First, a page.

After taking heat for not addressing issues affecting women and girls of color, the White House will host a summit Friday on expanding opportunity for them.
Senior Advisor Valerie Jarrett and the White House Council on Women and Girls will host women who are experts on a range of subjects such as violence, workers rights, hip hop and health as it releases an update to the 2014 report “Women and Girls of Color: Addressing Challenges and Expanding Opportunities."
The summit will focus on a range of issues including economic development, healthcare, criminal justice, vulnerability to violence, hip-hop, and images of women in media. Participants include Attorney General Loretta Lynch, Tina Tchen of the White House Council on Women and Girls, Cecilia Muñoz of the White House Domestic Policy Council, MSNBC host Melissa Harris-Perry and Teresa Younger of the Ms. Foundation.
The Administration has found itself in an interesting position in President Obama's second term. Though Obama was praised for taking steps to address problems facing boys and young men of color through his My Brother’s Keeper Program, the gendered focus made many girls and women’s advocates wondering about their issues.
The African American Policy Forum based at Columbia Law School penned an open letter to the president after the launch of My Brother’s Keeper saying, “women and girls of color are not doing fine, and until they are, men and boys will not be doing fine either.” The Forum's Executive Director called for more attention to the topic in a recent op-ed in the Washington Post.
Some of the statistics about the state of women and girls of color are pretty bleak: according to a 2015 report by theNational Coalition on Black Civic Participation, a black female high school graduate makes about $2,200 less than a white male dropout and black women are near the bottom of earning across all levels of education.
A 2014 report by the NAACP Legal Defense Fund found that young black girls were suspended at a rate six times higher than their white female counterparts. According to the Department of Health and Human Services, though teen birth rates have declined across races, Hispanic teens give birth at a rate of 41.7 per 1,000—about twice the rate of white teens. There have been some improvements in educational attainment; women of color make up 23% of all college students and Asian, American Indian and Hispanic women’s graduation rates more than doubled between 2009 and 2012.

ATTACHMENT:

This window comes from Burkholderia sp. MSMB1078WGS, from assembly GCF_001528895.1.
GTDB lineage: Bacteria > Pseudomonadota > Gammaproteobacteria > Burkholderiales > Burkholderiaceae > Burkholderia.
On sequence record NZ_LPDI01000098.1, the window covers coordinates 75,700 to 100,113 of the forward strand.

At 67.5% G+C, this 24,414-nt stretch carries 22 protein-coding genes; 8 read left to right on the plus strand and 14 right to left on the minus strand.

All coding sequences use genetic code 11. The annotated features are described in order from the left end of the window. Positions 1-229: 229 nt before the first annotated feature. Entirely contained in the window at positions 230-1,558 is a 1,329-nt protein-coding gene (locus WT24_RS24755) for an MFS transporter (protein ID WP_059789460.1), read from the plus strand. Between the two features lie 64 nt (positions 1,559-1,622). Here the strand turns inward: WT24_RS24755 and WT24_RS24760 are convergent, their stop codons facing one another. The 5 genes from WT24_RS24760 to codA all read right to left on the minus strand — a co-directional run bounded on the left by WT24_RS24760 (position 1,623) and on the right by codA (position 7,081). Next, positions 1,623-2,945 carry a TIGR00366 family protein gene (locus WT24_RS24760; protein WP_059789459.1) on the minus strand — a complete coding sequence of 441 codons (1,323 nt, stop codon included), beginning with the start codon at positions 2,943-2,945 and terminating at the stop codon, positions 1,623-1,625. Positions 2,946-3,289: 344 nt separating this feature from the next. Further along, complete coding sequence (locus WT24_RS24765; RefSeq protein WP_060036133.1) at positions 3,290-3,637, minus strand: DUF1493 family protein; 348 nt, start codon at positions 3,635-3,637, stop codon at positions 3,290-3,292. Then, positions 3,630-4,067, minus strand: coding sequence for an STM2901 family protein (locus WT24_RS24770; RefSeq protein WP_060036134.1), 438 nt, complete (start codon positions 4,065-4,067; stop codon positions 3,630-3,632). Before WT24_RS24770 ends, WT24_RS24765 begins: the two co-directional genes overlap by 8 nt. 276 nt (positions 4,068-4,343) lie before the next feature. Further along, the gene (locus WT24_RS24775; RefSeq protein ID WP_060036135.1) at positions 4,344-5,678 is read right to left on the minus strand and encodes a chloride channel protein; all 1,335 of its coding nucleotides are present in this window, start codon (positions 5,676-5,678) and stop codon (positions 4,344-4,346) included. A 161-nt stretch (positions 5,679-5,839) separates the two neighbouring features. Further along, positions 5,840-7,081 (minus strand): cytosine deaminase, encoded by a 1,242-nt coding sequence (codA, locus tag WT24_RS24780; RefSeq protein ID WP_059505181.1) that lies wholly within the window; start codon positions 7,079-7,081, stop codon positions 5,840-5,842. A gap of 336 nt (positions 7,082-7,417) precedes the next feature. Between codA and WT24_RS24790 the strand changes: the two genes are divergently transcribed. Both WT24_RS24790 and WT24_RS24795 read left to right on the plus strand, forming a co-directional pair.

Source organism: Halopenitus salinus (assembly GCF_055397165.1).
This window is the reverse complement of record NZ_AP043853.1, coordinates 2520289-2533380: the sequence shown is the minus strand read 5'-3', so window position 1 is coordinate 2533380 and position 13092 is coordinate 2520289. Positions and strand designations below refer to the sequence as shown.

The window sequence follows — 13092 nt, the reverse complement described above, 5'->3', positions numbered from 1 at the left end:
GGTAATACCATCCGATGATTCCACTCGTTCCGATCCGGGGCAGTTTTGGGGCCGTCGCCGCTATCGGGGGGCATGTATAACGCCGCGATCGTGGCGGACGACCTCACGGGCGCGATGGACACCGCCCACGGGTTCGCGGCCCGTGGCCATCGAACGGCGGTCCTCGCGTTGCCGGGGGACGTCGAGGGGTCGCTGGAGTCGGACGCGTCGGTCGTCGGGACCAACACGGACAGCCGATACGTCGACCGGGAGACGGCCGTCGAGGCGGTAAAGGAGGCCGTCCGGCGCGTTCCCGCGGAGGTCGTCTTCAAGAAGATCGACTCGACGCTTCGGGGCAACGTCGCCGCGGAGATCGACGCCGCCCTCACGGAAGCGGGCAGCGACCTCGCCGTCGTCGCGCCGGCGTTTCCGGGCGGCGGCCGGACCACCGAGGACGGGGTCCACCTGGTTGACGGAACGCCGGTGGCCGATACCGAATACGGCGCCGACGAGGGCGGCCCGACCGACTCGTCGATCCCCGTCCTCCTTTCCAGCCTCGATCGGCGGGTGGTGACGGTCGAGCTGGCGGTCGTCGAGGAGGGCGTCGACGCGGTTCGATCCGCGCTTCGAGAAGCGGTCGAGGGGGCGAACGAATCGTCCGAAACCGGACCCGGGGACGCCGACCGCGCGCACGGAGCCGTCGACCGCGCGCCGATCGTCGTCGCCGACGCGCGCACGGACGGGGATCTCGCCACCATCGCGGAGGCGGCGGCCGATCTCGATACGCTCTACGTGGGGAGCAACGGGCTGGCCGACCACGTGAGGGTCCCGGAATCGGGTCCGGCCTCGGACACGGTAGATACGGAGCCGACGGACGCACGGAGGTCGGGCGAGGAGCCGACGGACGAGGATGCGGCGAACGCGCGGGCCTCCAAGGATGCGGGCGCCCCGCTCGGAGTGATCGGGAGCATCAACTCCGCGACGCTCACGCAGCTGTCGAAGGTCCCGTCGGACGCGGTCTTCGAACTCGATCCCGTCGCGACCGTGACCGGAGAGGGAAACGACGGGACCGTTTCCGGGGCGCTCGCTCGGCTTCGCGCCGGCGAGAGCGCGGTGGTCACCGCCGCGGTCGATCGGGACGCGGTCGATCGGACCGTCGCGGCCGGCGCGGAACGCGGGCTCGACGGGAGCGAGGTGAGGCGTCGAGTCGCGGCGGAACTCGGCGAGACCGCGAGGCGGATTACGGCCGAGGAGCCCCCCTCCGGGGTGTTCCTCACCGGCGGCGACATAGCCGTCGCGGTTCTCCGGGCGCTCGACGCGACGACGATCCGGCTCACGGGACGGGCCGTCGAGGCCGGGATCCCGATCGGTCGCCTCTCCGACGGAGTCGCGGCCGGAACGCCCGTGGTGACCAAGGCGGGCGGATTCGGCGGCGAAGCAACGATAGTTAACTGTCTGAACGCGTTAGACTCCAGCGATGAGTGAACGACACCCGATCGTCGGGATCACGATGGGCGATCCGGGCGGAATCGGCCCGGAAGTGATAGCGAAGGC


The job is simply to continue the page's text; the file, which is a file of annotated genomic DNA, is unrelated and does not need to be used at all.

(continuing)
There’s also been an uptick in interest in bringing an intersectional focus to conversations about race in the country. Recent videos depicting women of color facing violence at the hands of law enforcement have shined a spotlight on the risk females face at the hands of police, something that the #SayHerName campaign highlighted last spring.
The Obama Administration has long touted the progress of black women and women of color and often used it to justify the need to focus on the problems facing boys ahead of those facing girls and young women. During a speech before the Congressional Black Caucus in September, Obama said “despite structural barriers of race and gender, women and girls of color have made real progress in recent years,” noting the drops in pregnancy rates and rise in four-year college completion rates. “That’s good news.”
But in that same speech, Obama also made a point women’s activists have been making for quite some time. “There’s no denying,” he said, “that black women and girls still face real and persistent challenges.”
He added, “we got to do more than just say we care, or say we put a woman on ten-dollar bill, although that’s a good idea. We’ve got to make sure they’re getting some ten-dollar bills; that they’re getting paid properly. We’ve got to let our actions do the talking.”
Friday’s event could be another step in that process.